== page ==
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Bee die-offs due to cool weather, not aerial spraying, says provincial apiculturist

The biological insecticide Foray 48B affects only moth and butterfly caterpillars after ingestion, says Paul van Westendorp
web1_bumblebee-june3 THUMB
A bumblebee lands on a lavender blossom in Saanich on Monday. Bee die-offs happen when the first round of pollen is finished in flowering plants like dandelions and blueberries. TIMES COLONIST

The provincial apiculturist says bee die-offs this spring are due to the prolonged cool weather and have nothing to do with the recent aerial spraying for spongy moths.

Paul van Westendorp said adult bees first out of the hive every spring are opportunistic and follow the pollen for the greater good of their hive. “They go full throttle, maximum speed in their search for food,” he said. “And they work in synch with food availability and quality.”

But when the first round of pollen is finished in flowering plants like dandelions and blueberries, die-offs happen. More bees await the next round of pollen-rich plants, which includes blackberries, fruit trees and flowering plants.

“I get calls every spring with people saying look at all these dead bees,” said van Westendorp. “But when we have unwelcome cold and rainy weather, bees can overextend themselves as a unit. Adults sacrifice themselves to get food for the brood.”

Social-media reports that the bees were killed by spraying for the spongy moth — formerly called gypsy moths — are unfounded, said van Westendorp.

Aerial spraying of the biological insecticide Foray 48B by the Forests Ministry began in April and continues this month over wide swaths of the province — including areas from Greater Victoria to Salt Spring Island and Qualicum Beach.

Van Westendorp said the insecticide affects only moth and butterfly caterpillars after ingestion. The active ingredient — bacillus thuringiensis variation kurstaki, or BTK — is a natural bacteria found in soils and affects only insects with high-alkaline digestive systems.

It’s non-toxic to humans and bees because “we have acidic digestive systems,” said van Westendorp.

When BTK is ingested by a caterpillar, the highly alkaline environment of the caterpillar’s gut triggers the BTK bacterium to release a crystalline protein called an endotoxin that poisons the insect’s digestive system.

“BTK has zero impact on bees,” he said.

BTK has been approved for use against spongy moth larvae in Canada since 1961.

Spongy moth caterpillars feed on tree leaves and have defoliated sections of forests and residential areas in Ontario and the eastern United States in recent years, according to the Forests Ministry.

Up to 300 species of trees and shrubs can be affected, including Garry oak, arbutus, red cedar, maple and fruit trees.

The moths have spread to B.C. on vehicles and equipment, and in 2021 were found to have increased dramatically in View Royal, Nanoose Bay and ­Cowichan Lake, as well as in the Fraser Valley and the Lower Mainland.

Bee die-offs are common in the spring and usually happen because of the weather, said van Westendorp. If flowering is delayed, they stay put. But when they appear, the bees get busy. “Honeybees have a perennial nest, so there is a steady turn­over,” he said.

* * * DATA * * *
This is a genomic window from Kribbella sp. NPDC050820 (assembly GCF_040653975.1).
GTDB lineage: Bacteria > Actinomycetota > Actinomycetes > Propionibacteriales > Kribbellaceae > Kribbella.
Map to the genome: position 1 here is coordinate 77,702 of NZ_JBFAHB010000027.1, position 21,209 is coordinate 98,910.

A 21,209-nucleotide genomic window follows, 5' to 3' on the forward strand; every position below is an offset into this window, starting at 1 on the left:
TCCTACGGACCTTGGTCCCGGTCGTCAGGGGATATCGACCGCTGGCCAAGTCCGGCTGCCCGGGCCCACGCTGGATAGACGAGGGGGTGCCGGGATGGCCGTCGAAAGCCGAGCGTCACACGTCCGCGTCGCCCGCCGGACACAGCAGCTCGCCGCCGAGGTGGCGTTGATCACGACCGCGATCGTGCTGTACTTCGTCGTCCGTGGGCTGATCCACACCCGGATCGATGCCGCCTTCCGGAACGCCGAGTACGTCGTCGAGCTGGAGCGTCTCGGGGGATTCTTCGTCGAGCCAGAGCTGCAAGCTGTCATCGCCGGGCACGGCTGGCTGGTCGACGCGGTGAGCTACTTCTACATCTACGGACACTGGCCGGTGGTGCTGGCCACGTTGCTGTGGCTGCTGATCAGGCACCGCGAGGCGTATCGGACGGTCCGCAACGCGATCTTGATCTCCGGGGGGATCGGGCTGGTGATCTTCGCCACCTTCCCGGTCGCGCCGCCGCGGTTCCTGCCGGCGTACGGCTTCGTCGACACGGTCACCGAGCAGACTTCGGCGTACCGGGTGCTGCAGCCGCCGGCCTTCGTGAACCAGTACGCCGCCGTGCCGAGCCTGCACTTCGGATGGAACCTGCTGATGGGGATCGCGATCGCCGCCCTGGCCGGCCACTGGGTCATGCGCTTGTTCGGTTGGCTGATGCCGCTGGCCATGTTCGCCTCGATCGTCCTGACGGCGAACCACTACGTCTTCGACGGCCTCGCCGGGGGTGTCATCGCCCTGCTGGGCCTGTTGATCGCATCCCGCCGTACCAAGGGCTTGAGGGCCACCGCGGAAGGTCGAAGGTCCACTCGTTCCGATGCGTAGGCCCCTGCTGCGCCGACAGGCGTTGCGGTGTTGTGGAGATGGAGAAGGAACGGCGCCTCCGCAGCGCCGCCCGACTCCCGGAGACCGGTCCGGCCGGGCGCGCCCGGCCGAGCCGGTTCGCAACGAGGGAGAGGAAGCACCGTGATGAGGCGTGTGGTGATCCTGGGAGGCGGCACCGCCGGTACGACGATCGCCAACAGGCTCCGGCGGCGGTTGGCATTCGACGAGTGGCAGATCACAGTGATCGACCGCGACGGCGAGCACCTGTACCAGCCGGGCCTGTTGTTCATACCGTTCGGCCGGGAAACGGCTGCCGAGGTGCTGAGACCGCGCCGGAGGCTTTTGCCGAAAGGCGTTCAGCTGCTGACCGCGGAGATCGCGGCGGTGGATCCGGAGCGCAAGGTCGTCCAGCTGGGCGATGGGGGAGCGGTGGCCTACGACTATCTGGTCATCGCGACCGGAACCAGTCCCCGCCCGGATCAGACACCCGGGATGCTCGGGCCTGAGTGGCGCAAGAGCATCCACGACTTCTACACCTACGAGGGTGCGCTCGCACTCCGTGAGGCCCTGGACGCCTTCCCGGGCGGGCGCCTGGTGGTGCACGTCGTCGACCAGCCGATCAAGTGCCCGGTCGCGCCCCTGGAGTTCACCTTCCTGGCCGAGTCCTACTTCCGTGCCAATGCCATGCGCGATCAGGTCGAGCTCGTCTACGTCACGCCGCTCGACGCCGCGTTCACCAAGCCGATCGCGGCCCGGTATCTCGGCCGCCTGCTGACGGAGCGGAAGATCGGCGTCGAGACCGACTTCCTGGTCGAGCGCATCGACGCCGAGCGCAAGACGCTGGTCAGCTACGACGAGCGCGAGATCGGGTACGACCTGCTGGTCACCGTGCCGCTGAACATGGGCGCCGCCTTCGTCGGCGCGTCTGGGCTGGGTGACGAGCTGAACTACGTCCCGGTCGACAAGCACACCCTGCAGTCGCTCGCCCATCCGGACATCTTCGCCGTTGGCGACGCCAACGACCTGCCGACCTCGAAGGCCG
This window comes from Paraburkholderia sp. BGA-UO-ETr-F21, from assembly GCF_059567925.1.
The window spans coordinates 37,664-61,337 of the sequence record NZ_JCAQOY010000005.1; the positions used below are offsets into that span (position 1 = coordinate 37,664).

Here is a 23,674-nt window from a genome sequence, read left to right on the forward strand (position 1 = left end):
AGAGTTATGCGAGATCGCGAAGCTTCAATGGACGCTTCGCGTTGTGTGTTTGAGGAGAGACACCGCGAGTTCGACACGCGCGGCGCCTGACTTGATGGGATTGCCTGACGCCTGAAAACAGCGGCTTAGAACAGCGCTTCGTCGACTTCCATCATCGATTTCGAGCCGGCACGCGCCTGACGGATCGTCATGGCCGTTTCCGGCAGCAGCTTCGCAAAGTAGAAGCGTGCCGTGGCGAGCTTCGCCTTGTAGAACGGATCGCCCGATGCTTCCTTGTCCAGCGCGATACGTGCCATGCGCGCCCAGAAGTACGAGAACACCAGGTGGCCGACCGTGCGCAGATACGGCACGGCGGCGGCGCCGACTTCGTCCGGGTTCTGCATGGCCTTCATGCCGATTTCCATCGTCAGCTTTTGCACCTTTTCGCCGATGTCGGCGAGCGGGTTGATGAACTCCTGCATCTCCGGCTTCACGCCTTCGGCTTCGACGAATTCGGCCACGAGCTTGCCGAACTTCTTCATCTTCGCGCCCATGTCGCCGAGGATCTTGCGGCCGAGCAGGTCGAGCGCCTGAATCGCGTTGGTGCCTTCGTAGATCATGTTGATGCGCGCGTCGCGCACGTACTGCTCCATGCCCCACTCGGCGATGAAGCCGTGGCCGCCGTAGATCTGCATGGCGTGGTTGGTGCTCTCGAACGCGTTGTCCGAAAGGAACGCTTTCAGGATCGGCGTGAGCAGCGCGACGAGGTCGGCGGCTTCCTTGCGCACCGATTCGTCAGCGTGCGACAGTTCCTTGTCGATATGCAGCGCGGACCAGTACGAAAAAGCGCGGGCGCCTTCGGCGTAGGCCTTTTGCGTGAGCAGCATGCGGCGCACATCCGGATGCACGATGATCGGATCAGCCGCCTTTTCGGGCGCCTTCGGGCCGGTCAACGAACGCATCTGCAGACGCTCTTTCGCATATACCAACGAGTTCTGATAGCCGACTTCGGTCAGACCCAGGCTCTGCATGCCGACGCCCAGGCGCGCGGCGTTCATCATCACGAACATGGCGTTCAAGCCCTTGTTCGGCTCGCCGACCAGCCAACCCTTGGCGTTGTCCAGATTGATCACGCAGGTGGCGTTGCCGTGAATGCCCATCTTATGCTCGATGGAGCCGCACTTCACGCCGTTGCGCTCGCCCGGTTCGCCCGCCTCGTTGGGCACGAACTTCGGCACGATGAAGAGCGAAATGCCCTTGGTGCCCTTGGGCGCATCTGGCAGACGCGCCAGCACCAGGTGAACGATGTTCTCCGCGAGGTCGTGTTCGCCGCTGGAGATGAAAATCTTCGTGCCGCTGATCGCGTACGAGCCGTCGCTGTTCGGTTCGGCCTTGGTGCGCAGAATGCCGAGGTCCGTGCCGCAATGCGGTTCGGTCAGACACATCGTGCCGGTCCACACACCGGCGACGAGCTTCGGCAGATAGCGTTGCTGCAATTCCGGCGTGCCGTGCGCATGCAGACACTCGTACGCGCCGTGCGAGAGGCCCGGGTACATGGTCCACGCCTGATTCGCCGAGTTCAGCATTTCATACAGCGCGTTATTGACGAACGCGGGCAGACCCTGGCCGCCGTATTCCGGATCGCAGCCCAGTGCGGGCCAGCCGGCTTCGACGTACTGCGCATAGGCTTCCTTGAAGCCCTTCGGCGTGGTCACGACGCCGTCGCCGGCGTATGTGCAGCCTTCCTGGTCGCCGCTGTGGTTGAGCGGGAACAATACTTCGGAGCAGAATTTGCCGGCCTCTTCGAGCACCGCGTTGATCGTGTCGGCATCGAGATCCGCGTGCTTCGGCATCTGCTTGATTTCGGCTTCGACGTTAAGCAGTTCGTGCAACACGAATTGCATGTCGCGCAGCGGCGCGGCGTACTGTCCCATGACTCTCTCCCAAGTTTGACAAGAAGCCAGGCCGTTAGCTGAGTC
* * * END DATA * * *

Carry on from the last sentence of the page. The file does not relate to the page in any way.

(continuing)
Honeybees only live six to eight weeks in the summer and 20 weeks in the winter months, although the queens can live up to five years.

Mason bees, which are the solitary variety and common here, are just finishing up their pollen seasons and going back into the hives. Van Westendorp said those with mason bee wood-block hives can put them into breathable plastic bags and store them in a cool, dry place to protect them from parasites.

Meanwhile, van Westendorp said there have been no early sightings of the northern giant hornet in B.C. or Washington. Formerly called the Asian giant hornet and sometimes referred to as the murder hornet, Vespa mandarinia was first discovered in Canada in Nanaimo in 2019, when a single nest was destroyed.

Sporadic captures ensued and a large nest was taken out near the Canadian border in Blaine, Washington in 2020. The large hornets have been known to wipe out entire bee colonies and pack a powerful sting on humans.

While the northern giant hornet seems to be under control, another invasive hornet could be coming, van Westendorp said.

The Vespa velutina, or Asian yellow-legged hornet, which occurs naturally from Afghanistan to eastern China and Indonesia, has been expanding its territory over the past two decades to South Korea, Japan and Europe.

Like their larger Asian cousins, the yellow-legged hornets prey on honeybees, but they have much larger nests capable of housing up to 6,000 that are built high in tree canopies, which make them harder to control, said van Westendorp.

The yellow-legged hornets have a foothold in North America. Nests were found in Savannah, Georgia last ­September. Like most invasive insects, including the northern giant hornet, they are believed to have hitchhiked aboard cargo ships.

“The Europeans have spent millions trying to get rid of them,” said van Westendorp. “It’s just a matter of time before they end up in Canada.”

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